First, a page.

In a victory for campaigners against homophobia, a law criminalizing same-sex acts between consenting adults in Antigua and Barbuda has been declared unconstitutional by the country’s high court. The ruling, which was issued on Tuesday, stated that the law contravened constitutionally guaranteed rights to liberty, freedom of expression and protection of personal privacy. The case was brought by a gay man in sync with two rights groups, Women Against Rape and the Eastern Caribbean Alliance for Diversity and Equality (ECADE). Both groups have welcomed the ruling against the Sexual Offences Act 1995, which has its roots in British colonial-era legislation that forbids “buggery” and “indecency”. Hopes are now high that the ruling will pave the way for similar moves in neighboring countries.
In recent years, there has been growing momentum in the fight for LGBTQ rights around the world. In many countries, same-sex relationships are now recognized and protected by law. However, there are still many places where LGBTQ people face discrimination and violence. The Caribbean is one of these places. Seven countries in the region still have laws that criminalize same-sex intimacy. Although these laws are rarely enforced, they serve to marginalize LGBTQ people and tacitly sanction violence against them. This is why the recent ruling by the Eastern Caribbean Supreme Court is so significant. The court upheld the right of a gay man to live free from discrimination and violence. This ruling provides hope that other countries in the region will follow suit and amend their laws to protect LGBTQ people. It is also a reminder that there is still much work to be done in the fight for equality.
In Antigua and Barbuda, on paper at least, same-sex acts could incur a 15-year prison sentence, while in Barbados the penalty is cited as life imprisonment. The group has been fighting to overturn anti-gay legislation in several Caribbean nations. Other constitutional challenges in Barbados, St Kitts and Nevis, and St Lucia are expected to be concluded before the end of the year, according to ECADE. Ms. Wong said that she anticipated some kickback from religious leaders. “Antigua and Barbuda is largely a Christian society, so we expect some discussion coming from that quarter soon but we have a strategic plan in place to respond to it,” she explained. “We must realize society is not static but dynamic. Changes are taking place worldwide – and in the Caribbean as well,” she added. It is clear that attitudes towards same-sex relationships are slowly changing in the Caribbean, however there is still a long way to go before these attitudes are reflected in the law. ECADE is to be commended for their work in challenging these outdated laws and pushing for change. Hopefully, their efforts will result in real progress for LGBT rights in the region.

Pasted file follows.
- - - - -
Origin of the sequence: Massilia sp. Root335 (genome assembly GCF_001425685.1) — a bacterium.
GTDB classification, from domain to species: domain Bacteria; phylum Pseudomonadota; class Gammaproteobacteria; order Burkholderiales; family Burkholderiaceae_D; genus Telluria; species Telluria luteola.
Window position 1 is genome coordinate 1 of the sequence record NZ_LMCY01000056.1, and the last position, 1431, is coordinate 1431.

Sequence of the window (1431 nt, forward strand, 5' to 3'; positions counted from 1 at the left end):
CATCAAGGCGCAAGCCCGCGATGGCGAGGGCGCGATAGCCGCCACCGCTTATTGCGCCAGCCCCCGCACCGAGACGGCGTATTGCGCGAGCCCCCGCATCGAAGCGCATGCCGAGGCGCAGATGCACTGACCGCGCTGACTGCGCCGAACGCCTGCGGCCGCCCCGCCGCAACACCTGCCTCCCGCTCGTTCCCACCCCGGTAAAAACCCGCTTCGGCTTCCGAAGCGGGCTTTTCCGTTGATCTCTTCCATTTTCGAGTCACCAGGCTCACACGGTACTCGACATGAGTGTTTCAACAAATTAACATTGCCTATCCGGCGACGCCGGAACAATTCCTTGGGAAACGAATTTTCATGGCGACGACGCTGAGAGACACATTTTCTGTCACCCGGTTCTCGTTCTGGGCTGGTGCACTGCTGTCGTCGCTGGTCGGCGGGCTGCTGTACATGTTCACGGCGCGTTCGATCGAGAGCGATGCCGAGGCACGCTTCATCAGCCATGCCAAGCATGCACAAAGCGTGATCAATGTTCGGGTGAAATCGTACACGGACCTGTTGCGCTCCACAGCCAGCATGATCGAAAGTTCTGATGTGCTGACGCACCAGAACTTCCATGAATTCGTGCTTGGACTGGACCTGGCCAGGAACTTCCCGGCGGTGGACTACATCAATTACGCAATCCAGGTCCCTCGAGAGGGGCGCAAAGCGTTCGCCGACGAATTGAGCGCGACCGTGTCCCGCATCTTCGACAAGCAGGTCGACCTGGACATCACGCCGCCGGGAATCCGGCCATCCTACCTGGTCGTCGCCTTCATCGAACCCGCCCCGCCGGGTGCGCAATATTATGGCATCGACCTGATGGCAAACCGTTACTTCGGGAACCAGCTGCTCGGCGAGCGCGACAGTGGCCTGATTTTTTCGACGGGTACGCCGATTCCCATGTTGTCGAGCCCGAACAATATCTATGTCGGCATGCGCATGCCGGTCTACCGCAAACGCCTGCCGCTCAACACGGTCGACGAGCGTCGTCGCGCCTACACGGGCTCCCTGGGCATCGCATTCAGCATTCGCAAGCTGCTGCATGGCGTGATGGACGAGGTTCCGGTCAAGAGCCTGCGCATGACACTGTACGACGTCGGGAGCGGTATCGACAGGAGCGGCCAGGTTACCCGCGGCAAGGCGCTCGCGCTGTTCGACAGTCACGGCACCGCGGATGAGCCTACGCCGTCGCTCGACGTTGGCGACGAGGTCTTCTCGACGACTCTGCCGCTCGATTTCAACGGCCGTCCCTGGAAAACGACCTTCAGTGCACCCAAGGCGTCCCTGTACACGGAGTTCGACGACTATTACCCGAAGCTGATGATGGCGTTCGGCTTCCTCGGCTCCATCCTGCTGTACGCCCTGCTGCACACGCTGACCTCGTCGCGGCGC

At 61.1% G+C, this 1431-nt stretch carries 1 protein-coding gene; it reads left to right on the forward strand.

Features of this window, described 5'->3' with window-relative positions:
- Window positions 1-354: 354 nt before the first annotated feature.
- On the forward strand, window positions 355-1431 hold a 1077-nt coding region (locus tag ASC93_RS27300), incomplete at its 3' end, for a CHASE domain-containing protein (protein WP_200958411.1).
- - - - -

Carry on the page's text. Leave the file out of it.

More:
Recent years have seen the rise of a vibrant gay rights movement across the region, including the staging of Pride parades in Barbados and Guyana. November 2018 saw a century-old ban on “cross-dressing” in Guyana struck out, while in the same year laws prohibiting homosexuality in Trinidad were also overturned.
Still, with the Christian Church a cornerstone of society in much of the Caribbean, the reaction can be mixed. Aziza Lake, a senator and vocal advocate for LGBTQ people in Antigua and Barbuda, described Tuesday’s landmark ruling as “excellent news”. “The reception has not been too bad so far; the reaction from some quarters is to be expected. Homophobia is very pronounced here,” she said. “I just hope people will soon start to have a greater understanding of sexual and gender identity.”
Ms. Lake is also pushing for Antigua and Barbuda to follow suit and abolish its own colonial-era laws criminalizing homosexual activity. She believes attitudes are slowly changing, but admits it will take time. “People are getting more comfortable with the idea [of LGBTQ rights] but it’s going to take a while for that to really permeate through society,” she said. “
Ms Lake said many people in the twin island nation had been raised to believe that gay people were “sinful”.
She added that she hoped the move would open the door to address other “outdated” legislation too, such as rape laws which fail to criminalize non-consensual sex within a marriage.
Antigua-based attorney Andrew Akola, who played an integral role in the case, said the court victory brought efforts to end discrimination on the grounds of sexual preference a step closer.
“Antigua and Barbuda now leads the Eastern Caribbean as having recognized the illegality of punishing a person for who they love,” he said, adding: “Consensual love should never be a crime.”